Effect Direction Control#

All currently available effects (except cross-fade) additionally support direction control. Basically, it's a method to control which way you want the moving element to travel to. Droplet currently supports 4 main directions horizontally and vertically in perpendicular lines. In contradiction to the general effects system, there is a default behavior even when no effect direction class name is used. The default direction is right-to-left.

Direction of Travel CSS Class Name Description
Leftwards (Default) d-anim-left Right-to-Left animation
Upwards d-anim-top Bottom-to-Top animation
Rightwards d-anim-right Left-to-Right animation
Downwards d-anim-bottom Top-to-Bottom animation
Direction control mechanism's option table.

Customizing Behavior & Function#

There is a distinction for how we can handle Droplet's options with the regular setup and when using it as a web component. While in regular setup one can declare a new instance of the Droplet class and pass option parameters into it, the web component only adds the Droplet class to the Custom Element Registry. To pass options into such system, one needs to add custom data attributes to the host element.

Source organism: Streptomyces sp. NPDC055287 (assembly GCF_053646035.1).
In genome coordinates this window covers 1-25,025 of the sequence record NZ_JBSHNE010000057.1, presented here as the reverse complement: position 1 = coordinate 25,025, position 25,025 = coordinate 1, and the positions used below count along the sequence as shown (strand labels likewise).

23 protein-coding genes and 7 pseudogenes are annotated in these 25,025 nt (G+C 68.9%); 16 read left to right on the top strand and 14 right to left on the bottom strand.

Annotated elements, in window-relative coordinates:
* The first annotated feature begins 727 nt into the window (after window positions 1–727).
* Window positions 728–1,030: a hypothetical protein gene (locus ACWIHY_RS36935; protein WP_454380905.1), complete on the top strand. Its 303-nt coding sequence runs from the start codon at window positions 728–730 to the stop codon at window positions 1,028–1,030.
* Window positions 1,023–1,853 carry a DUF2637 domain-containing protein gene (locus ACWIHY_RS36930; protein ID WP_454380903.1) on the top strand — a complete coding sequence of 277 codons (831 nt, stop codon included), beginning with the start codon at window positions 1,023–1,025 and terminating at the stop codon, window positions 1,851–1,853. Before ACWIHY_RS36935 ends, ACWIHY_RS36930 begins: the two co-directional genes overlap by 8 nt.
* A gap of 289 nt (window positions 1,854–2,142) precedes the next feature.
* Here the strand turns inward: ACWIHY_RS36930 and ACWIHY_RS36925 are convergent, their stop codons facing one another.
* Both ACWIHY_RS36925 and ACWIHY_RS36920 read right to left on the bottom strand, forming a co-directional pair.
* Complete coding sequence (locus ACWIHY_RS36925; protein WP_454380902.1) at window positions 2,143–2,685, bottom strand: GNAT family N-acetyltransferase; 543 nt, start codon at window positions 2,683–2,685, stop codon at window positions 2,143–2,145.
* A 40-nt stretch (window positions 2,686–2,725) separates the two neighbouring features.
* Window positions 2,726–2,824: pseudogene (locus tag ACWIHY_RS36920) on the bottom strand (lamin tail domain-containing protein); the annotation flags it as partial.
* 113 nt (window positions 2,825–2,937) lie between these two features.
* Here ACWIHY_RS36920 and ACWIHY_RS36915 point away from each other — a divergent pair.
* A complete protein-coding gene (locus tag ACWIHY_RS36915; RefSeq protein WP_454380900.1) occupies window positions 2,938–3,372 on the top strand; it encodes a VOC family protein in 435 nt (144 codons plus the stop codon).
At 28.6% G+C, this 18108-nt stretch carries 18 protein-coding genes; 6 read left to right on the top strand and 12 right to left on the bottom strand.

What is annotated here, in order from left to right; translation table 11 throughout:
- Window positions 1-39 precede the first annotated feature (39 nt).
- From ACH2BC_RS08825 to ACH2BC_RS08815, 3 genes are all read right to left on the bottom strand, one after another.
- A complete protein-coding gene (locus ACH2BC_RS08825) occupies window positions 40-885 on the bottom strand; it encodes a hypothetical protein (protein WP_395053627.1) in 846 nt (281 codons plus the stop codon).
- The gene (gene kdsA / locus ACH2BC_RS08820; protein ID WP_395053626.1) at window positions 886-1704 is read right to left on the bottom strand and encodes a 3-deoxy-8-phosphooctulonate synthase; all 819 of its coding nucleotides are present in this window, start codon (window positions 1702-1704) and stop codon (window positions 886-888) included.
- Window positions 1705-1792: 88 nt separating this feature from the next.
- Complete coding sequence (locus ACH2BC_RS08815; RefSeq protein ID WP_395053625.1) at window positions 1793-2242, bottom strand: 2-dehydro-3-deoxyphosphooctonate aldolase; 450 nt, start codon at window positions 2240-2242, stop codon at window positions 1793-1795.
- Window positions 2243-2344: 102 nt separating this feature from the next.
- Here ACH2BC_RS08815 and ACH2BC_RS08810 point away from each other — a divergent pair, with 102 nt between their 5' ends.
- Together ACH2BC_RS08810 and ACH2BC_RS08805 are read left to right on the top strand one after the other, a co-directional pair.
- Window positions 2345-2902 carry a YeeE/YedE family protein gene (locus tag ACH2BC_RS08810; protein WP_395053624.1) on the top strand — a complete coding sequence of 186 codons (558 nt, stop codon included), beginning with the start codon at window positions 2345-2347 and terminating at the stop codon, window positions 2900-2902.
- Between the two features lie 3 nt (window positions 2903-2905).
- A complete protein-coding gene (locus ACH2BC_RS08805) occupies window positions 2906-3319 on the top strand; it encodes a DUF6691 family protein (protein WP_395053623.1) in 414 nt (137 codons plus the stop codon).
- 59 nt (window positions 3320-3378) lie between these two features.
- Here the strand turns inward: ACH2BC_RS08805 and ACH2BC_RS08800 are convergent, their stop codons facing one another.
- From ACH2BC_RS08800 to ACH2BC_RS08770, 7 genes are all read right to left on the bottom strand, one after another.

<drop-let data-title="Hello!" data-option-name="option_value"></drop-let>
Passing options into web component.

Options#

Name Data Attribute Description Type Defaults To